Details

International Journal of Event and Festival Management, vol. 10 no. 3
Type: Research Article
ISSN: 1758-2954

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Article
Publication date: 6 September 2013

Olga Dodd

Financial markets’ integration and technological advances in equity trading may have reduced the potential benefits from listing a firm's shares on a foreign exchange…

Abstract

Purpose

Financial markets’ integration and technological advances in equity trading may have reduced the potential benefits from listing a firm's shares on a foreign exchange. Nevertheless, a significant number of firms continue to cross‐list every year. This paper examines the recent cross‐listing trends and reviews the literature on motives to cross‐list.

Design/methodology/approach

The literature review includes a summary of theoretical studies grouped into cross‐listing theories including market segmentation, liquidity, investor recognition, information disclosure, legal bonding, proximity preference and business strategy theories, and also includes a discussion of testable implications and empirical evidence for each of the above mentioned cross‐listing theories.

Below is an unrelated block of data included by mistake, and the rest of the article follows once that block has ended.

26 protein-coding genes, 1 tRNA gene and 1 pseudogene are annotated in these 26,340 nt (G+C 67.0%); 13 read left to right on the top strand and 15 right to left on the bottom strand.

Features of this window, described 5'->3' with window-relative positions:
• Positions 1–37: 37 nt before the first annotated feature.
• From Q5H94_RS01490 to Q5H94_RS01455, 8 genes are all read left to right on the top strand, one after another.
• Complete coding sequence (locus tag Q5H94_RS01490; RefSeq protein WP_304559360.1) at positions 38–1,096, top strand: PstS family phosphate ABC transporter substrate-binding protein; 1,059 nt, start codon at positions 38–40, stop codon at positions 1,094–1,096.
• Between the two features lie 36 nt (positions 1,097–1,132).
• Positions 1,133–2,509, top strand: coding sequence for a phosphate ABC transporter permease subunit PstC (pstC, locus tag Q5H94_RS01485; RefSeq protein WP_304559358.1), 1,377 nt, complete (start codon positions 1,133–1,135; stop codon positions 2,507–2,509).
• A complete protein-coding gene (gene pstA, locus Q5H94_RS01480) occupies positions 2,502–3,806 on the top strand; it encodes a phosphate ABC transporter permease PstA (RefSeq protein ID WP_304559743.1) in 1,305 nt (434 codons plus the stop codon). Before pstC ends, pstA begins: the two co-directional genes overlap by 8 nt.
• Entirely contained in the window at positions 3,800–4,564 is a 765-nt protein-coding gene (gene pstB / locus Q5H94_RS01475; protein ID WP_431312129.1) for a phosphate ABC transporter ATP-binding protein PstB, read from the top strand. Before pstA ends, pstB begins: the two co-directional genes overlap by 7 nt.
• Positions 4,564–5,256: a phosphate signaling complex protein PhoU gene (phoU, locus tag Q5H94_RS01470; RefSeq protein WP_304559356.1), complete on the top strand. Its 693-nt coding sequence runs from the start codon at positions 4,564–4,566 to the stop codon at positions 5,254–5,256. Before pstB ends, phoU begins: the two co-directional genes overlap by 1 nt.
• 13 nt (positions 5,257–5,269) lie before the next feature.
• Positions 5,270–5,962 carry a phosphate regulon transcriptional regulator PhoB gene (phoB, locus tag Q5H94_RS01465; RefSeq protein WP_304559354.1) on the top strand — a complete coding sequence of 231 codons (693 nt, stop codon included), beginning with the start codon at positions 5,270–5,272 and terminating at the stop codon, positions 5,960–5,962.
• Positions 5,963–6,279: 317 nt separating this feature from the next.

Findings

An extensive cross‐listing literature offers a number of theories on the motives to cross‐list that in most cases complement each other by encompassing different aspects of the complex cross‐listing behavior. Nevertheless, continuous market developments, such as significant regulatory and technological changes in the ways capital markets operate, raise new questions on why firms cross‐list and call for further research to continue.

Details

Review of Behavioural Finance, vol. 5 no. 1
Type: Research Article
ISSN: 1940-5979

Keywords

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Book part
Publication date: 12 November 2018

Denise Leite, Isabel Pinho, Célia Elizabete Caregnato and Bernardo Sfredo Miorando

This chapter presents the strategy employed to develop a methodology to evaluate research collaboration networks in a higher education context. The research design…

Abstract